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Public Enterprises slacking on local procurement

Public Enterprises slacking on local procurement

Business Reporter
WHILE legal measures have been implemented to promote local procurement, Public Enterprises have not been pulling their weight in buying locally.
Prime Minister Saara Kuugongelwa-Amadhila, speaking at a workshop which focused on the challenges facing public entities in the implementation of the Public Procurement Act, stated that she is disturbed by reports that some public entities do not have internal organisational structures in place and some did not submit their annual procurement plans to the Policy Unit.

Pictured: Prime Minister, Saara Kuugongelwa-Amadhila

Kuugongelwa-Amadhila stressed that this non-compliance needs to be rectified.
I applaud public entities who complied with this requirement, but the Procurement Policy Unit is empowered under the law to monitor compliance with the Act and with the directives issued by the minister. The Policy Unit is, therefore, required to develop and implement procurement performance assessment system and institute contract audit and performance audit,” Kuugongelwa-Amadhila stated.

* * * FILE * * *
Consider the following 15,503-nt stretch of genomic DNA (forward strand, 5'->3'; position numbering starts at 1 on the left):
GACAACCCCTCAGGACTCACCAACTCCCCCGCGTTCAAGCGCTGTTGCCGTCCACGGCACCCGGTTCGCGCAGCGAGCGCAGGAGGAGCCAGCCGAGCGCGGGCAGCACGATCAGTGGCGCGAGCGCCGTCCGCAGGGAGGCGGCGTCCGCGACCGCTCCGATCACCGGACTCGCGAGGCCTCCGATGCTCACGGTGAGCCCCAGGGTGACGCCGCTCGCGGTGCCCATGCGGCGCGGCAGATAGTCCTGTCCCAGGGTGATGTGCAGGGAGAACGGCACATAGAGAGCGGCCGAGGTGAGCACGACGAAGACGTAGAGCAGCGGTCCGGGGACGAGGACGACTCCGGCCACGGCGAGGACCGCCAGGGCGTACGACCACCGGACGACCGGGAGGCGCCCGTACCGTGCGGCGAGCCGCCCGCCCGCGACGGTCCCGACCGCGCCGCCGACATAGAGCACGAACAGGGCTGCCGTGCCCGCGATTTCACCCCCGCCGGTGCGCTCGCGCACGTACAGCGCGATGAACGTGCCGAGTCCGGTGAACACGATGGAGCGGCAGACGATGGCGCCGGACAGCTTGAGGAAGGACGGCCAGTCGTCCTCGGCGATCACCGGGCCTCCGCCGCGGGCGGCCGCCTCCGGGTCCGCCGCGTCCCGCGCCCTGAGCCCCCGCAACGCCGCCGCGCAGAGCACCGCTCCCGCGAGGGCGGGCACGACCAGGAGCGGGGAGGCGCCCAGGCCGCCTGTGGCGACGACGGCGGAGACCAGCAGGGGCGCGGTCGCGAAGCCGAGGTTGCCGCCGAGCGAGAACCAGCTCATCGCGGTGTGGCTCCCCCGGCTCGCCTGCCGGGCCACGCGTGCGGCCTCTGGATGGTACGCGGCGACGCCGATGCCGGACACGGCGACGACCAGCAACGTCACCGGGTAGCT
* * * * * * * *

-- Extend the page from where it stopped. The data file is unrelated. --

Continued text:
She added that the workshop will therefore assess the extent to which the Procurement Policy Unit has performed its role in this regard.
“Public entities are required to submit annual procurement plans to the Policy Unit for analysis and approval. It is expected from the Policy Unit to grant these approvals in a timely manner to avoid delays in implementation,” the prime minister said.
Kuugongelwa-Amadhila further stated that the workshop is expected to review progress made, as well as look into challenges encountered in the implementation process of the new Public Procurement System with a view to design measures to improve the situation.
“It is expected that policy implementation guidance is issued to public entities to ensure consistency with policy objectives, aiming at economic development and benefits to the public, through local sourcing and job creation,” she noted.
Outlining more directives from the new procurement act, Kuugongelwa-Amadhila said public enterprises are required to reserve some public tenders for local companies, including local SMEs and companies owned by women and the youth.
In order to hold these state entities accountable to these practices, she added that the Central Procurement Board and Policy Unit are expected to keep statistics for proper monitoring and evaluation.

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